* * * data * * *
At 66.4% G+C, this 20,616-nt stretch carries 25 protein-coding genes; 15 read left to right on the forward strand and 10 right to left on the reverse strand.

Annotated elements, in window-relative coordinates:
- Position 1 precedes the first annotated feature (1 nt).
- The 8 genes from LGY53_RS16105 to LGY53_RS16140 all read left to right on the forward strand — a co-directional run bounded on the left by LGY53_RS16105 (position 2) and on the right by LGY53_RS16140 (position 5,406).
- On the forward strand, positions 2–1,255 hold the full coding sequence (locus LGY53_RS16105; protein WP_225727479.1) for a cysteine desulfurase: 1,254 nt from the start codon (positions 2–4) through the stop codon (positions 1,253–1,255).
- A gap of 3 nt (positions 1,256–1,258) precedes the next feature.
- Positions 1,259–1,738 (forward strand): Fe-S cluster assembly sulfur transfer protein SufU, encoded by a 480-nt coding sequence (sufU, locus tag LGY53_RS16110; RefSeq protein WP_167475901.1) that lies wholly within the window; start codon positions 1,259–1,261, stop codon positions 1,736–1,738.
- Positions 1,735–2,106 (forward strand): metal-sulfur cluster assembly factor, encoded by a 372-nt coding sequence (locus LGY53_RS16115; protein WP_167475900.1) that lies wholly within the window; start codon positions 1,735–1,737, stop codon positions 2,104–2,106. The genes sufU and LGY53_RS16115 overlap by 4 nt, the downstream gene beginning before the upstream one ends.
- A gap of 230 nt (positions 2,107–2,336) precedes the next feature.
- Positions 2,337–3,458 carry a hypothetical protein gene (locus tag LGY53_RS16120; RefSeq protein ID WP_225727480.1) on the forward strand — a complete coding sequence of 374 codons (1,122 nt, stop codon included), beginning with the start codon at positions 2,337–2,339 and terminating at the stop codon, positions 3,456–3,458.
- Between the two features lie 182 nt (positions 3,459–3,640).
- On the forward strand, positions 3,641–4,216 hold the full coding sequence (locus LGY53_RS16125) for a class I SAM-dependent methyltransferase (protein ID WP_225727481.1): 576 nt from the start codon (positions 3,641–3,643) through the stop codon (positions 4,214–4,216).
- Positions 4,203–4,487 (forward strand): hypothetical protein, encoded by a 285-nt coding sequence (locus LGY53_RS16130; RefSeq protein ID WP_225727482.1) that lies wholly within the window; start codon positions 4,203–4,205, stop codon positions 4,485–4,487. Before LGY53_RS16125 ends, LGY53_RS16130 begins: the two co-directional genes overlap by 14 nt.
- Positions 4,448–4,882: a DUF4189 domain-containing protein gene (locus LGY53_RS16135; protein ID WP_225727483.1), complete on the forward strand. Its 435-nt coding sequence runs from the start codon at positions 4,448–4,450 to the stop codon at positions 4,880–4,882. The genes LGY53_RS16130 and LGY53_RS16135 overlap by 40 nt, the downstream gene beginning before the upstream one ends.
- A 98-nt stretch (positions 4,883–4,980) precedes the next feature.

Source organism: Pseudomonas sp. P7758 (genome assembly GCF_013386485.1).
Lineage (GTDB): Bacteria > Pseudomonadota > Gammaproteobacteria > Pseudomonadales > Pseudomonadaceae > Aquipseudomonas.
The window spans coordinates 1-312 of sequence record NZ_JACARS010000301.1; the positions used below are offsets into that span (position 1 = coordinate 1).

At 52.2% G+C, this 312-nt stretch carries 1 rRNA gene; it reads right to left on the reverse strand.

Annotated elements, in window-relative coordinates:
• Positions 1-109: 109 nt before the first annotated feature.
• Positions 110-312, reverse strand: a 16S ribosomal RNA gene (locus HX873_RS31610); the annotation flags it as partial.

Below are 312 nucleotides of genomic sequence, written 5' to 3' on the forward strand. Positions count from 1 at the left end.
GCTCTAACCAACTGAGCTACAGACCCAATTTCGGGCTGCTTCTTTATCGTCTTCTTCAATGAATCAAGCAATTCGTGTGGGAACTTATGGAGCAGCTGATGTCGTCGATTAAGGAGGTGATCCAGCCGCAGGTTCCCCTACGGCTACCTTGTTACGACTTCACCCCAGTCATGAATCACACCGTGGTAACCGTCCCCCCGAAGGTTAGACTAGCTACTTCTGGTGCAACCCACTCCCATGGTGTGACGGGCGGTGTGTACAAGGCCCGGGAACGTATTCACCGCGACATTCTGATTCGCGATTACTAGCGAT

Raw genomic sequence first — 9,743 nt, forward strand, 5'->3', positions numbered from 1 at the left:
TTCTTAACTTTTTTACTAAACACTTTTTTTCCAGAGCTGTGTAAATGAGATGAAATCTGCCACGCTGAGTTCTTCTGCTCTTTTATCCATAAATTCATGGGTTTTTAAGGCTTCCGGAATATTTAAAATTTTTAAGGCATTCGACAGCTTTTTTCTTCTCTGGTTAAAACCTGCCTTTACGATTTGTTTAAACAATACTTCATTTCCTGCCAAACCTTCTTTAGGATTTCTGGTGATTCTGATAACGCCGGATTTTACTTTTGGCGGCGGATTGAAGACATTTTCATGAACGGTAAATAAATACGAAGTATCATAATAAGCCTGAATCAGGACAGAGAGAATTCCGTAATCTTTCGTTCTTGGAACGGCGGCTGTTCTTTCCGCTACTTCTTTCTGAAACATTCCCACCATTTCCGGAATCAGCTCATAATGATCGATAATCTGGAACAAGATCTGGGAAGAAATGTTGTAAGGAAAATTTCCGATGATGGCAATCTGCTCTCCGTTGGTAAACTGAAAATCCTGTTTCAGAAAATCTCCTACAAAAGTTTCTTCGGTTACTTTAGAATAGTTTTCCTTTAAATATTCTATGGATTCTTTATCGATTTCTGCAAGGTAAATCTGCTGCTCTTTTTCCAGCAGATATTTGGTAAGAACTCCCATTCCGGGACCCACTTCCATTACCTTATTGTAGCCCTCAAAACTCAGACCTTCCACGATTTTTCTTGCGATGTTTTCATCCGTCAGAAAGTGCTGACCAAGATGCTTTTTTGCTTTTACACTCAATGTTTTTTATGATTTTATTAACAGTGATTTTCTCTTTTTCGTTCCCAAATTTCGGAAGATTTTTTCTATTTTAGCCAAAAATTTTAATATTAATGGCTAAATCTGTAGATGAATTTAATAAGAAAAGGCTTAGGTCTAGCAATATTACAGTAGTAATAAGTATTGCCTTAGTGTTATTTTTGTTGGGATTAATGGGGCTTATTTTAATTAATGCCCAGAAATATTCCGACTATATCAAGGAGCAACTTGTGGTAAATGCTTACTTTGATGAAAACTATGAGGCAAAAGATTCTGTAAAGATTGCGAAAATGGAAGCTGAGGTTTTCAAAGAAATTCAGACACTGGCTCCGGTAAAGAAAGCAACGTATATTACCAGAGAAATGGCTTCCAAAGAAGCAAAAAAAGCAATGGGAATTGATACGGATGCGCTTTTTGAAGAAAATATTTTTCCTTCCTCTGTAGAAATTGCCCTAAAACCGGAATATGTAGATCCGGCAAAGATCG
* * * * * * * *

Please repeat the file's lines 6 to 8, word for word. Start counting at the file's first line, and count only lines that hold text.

- A gap of 3 nt (positions 1,256–1,258) precedes the next feature.
- Positions 1,259–1,738 (forward strand): Fe-S cluster assembly sulfur transfer protein SufU, encoded by a 480-nt coding sequence (sufU, locus tag LGY53_RS16110; RefSeq protein WP_167475901.1) that lies wholly within the window; start codon positions 1,259–1,261, stop codon positions 1,736–1,738.
- Positions 1,735–2,106 (forward strand): metal-sulfur cluster assembly factor, encoded by a 372-nt coding sequence (locus LGY53_RS16115; protein WP_167475900.1) that lies wholly within the window; start codon positions 1,735–1,737, stop codon positions 2,104–2,106. The genes sufU and LGY53_RS16115 overlap by 4 nt, the downstream gene beginning before the upstream one ends.